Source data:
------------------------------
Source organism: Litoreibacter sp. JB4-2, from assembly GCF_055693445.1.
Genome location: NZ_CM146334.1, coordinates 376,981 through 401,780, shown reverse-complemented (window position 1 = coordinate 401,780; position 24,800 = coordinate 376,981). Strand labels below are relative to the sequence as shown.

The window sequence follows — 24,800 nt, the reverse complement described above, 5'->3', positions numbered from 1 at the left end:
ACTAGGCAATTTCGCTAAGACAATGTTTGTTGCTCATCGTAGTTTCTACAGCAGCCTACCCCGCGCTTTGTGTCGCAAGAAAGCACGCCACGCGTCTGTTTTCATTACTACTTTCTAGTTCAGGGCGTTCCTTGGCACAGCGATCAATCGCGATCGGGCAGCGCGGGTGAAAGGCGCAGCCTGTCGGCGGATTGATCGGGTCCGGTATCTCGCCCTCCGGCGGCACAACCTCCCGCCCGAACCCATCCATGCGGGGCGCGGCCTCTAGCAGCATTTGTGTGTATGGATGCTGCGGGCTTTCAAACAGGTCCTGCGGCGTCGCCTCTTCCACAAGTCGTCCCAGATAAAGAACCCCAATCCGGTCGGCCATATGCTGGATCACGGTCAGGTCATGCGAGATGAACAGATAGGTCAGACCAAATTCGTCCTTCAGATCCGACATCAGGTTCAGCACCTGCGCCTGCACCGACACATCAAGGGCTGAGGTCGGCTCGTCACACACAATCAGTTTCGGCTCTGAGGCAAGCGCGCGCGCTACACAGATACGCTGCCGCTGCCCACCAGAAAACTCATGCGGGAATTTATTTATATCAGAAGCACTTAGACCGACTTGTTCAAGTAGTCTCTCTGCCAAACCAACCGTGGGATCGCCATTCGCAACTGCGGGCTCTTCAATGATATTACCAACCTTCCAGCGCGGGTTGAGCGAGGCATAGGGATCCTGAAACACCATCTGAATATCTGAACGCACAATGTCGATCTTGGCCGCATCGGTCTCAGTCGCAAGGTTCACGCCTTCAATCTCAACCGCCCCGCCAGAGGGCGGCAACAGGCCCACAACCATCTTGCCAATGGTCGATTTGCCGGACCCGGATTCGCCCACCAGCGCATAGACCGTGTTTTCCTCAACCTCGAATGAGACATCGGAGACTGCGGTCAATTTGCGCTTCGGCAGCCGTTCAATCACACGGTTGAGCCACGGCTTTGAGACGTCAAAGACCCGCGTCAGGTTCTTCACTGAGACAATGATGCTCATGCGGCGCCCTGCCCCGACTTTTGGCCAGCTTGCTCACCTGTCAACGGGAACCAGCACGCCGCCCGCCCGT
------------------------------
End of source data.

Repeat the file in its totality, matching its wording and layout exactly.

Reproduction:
Source organism: Litoreibacter sp. JB4-2, from assembly GCF_055693445.1.
Genome location: NZ_CM146334.1, coordinates 376,981 through 401,780, shown reverse-complemented (window position 1 = coordinate 401,780; position 24,800 = coordinate 376,981). Strand labels below are relative to the sequence as shown.

The window sequence follows — 24,800 nt, the reverse complement described above, 5'->3', positions numbered from 1 at the left end:
ACTAGGCAATTTCGCTAAGACAATGTTTGTTGCTCATCGTAGTTTCTACAGCAGCCTACCCCGCGCTTTGTGTCGCAAGAAAGCACGCCACGCGTCTGTTTTCATTACTACTTTCTAGTTCAGGGCGTTCCTTGGCACAGCGATCAATCGCGATCGGGCAGCGCGGGTGAAAGGCGCAGCCTGTCGGCGGATTGATCGGGTCCGGTATCTCGCCCTCCGGCGGCACAACCTCCCGCCCGAACCCATCCATGCGGGGCGCGGCCTCTAGCAGCATTTGTGTGTATGGATGCTGCGGGCTTTCAAACAGGTCCTGCGGCGTCGCCTCTTCCACAAGTCGTCCCAGATAAAGAACCCCAATCCGGTCGGCCATATGCTGGATCACGGTCAGGTCATGCGAGATGAACAGATAGGTCAGACCAAATTCGTCCTTCAGATCCGACATCAGGTTCAGCACCTGCGCCTGCACCGACACATCAAGGGCTGAGGTCGGCTCGTCACACACAATCAGTTTCGGCTCTGAGGCAAGCGCGCGCGCTACACAGATACGCTGCCGCTGCCCACCAGAAAACTCATGCGGGAATTTATTTATATCAGAAGCACTTAGACCGACTTGTTCAAGTAGTCTCTCTGCCAAACCAACCGTGGGATCGCCATTCGCAACTGCGGGCTCTTCAATGATATTACCAACCTTCCAGCGCGGGTTGAGCGAGGCATAGGGATCCTGAAACACCATCTGAATATCTGAACGCACAATGTCGATCTTGGCCGCATCGGTCTCAGTCGCAAGGTTCACGCCTTCAATCTCAACCGCCCCGCCAGAGGGCGGCAACAGGCCCACAACCATCTTGCCAATGGTCGATTTGCCGGACCCGGATTCGCCCACCAGCGCATAGACCGTGTTTTCCTCAACCTCGAATGAGACATCGGAGACTGCGGTCAATTTGCGCTTCGGCAGCCGTTCAATCACACGGTTGAGCCACGGCTTTGAGACGTCAAAGACCCGCGTCAGGTTCTTCACTGAGACAATGATGCTCATGCGGCGCCCTGCCCCGACTTTTGGCCAGCTTGCTCACCTGTCAACGGGAACCAGCACGCCGCCCGCCCGT